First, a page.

The 32X is an add-on for the Sega Genesis video game console. Codenamed "Project Mars", it was designed to expand the power of the Genesis and serve as a transitional console into the 32-bit era until the release of the Sega Saturn. The 32X uses its own ROM cartridges and has its own library of games. It was distributed under the name Super 32X in Japan, Genesis 32X in North America, Mega Drive 32X in the PAL region, and Mega 32X in Brazil.
Sega unveiled the 32X at the Consumer Electronics Show in June 1994, and presented it as a low-cost option for 32-bit games. It was developed in response to the Atari Jaguar and concerns that the Saturn would not make it to market by the end of 1994. Though the 32X was conceived as a new, standalone console by Sega of Japan, at the suggestion of Sega of America executive Joe Miller and his team, it became an add-on for the Genesis and made more powerful. The final design contained two 32-bit central processing units and a visual display processor.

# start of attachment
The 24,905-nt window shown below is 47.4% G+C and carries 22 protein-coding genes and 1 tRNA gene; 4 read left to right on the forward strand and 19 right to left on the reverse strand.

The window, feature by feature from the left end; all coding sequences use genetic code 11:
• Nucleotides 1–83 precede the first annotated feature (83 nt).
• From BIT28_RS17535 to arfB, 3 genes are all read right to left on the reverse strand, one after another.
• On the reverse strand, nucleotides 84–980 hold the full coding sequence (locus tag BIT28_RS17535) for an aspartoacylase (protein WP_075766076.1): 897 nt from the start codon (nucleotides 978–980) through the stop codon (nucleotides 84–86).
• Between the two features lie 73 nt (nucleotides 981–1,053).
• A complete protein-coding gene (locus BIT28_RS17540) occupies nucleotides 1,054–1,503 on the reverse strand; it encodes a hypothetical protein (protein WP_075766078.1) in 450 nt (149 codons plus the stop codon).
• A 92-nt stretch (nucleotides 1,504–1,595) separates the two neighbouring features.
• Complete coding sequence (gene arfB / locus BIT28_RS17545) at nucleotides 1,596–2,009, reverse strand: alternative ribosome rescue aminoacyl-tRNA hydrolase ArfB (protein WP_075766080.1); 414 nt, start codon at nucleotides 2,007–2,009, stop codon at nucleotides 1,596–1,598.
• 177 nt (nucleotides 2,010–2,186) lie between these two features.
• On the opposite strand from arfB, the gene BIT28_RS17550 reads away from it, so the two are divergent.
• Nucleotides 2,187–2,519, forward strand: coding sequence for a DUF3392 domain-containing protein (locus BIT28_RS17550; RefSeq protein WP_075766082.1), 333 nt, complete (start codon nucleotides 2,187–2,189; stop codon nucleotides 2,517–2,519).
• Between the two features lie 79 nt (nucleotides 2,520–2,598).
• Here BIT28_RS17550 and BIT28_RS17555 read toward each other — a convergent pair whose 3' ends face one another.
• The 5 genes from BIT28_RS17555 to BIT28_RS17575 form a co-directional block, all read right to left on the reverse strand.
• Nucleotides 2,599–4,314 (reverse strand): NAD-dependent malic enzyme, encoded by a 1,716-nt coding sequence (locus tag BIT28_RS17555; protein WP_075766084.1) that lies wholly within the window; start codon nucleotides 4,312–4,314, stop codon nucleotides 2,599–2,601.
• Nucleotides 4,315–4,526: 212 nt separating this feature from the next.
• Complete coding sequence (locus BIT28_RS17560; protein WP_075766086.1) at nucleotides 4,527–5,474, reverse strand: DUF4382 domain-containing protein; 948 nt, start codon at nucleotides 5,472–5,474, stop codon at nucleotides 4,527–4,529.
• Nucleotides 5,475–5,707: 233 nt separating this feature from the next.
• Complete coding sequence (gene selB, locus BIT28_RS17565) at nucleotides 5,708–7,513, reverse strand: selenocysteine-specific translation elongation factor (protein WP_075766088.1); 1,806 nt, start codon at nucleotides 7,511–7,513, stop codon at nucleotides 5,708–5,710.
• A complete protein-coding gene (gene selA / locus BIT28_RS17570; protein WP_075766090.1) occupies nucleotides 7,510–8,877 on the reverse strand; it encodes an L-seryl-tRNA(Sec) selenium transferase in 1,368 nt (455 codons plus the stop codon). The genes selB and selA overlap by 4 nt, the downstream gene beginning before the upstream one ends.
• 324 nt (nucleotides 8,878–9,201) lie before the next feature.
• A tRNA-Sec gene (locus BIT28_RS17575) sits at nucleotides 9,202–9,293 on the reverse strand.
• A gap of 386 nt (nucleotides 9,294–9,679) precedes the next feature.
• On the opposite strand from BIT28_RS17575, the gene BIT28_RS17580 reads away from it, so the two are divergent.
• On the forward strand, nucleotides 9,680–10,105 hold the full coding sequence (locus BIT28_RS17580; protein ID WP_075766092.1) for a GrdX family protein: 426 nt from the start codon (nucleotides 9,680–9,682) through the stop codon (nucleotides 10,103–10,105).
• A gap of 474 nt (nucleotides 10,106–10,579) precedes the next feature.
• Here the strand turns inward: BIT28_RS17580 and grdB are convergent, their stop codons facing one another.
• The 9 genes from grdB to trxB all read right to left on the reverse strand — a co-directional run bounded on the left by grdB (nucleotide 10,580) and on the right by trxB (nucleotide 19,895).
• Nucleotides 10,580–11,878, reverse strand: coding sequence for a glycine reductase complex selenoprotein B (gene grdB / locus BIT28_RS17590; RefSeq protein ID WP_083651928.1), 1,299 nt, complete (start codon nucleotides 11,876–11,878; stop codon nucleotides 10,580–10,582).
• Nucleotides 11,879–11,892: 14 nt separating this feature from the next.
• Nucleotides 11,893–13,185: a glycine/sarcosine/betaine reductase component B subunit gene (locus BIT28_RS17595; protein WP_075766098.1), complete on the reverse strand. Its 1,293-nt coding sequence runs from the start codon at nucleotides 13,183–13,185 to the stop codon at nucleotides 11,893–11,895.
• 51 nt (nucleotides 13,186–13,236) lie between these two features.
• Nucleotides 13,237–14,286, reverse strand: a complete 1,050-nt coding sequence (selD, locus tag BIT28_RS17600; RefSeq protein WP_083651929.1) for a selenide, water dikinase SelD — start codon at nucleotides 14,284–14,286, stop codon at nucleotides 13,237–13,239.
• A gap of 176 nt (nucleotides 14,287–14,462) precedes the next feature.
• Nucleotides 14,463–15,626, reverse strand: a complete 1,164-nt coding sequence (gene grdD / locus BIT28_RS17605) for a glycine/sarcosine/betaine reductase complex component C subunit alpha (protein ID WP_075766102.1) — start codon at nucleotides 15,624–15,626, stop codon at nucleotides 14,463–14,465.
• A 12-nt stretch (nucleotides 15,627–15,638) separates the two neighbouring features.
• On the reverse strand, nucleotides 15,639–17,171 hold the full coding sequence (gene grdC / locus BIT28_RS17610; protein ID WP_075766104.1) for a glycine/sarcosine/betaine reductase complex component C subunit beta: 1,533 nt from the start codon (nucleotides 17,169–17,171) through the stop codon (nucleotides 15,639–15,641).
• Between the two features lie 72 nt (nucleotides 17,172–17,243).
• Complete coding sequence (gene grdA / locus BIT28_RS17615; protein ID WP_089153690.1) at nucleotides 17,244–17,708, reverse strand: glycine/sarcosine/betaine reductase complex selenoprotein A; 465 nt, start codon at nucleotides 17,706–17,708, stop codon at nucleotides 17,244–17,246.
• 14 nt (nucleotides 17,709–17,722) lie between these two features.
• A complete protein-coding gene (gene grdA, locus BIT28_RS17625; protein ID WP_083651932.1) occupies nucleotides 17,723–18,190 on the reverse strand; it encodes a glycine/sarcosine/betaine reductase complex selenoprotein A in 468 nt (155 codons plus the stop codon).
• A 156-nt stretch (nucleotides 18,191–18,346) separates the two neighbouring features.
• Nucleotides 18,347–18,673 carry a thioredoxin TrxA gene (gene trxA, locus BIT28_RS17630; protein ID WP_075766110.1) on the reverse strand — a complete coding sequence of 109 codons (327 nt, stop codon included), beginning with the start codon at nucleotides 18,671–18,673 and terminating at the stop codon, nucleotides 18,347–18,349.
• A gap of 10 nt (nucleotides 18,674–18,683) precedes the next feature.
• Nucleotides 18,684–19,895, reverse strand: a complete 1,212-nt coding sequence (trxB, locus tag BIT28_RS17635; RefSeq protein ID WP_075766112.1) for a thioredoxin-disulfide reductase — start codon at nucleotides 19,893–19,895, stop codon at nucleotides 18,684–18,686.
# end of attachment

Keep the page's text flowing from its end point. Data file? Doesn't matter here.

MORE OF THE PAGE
The 32X failed to attract third-party video game developers and consumers because of the announcement of the Saturn's simultaneous release in Japan. Sega's efforts to rush the 32X to market cut into time for game development, resulting in a weak library of 40 games that did not fully use the hardware, including Genesis ports. Sega produced 800,000 32X units and sold an estimated 665,000 by the end of 1994, selling the rest at steep discounts until it was discontinued in 1996 as Sega turned its focus to the Saturn.
The 32X is considered a commercial failure. Initial reception was positive, highlighting the low price and power expansion to the Genesis. However, later reviews, both contemporary and retrospective, were mostly negative because of its shallow game library, poor market timing and its market fragmentation of the Genesis.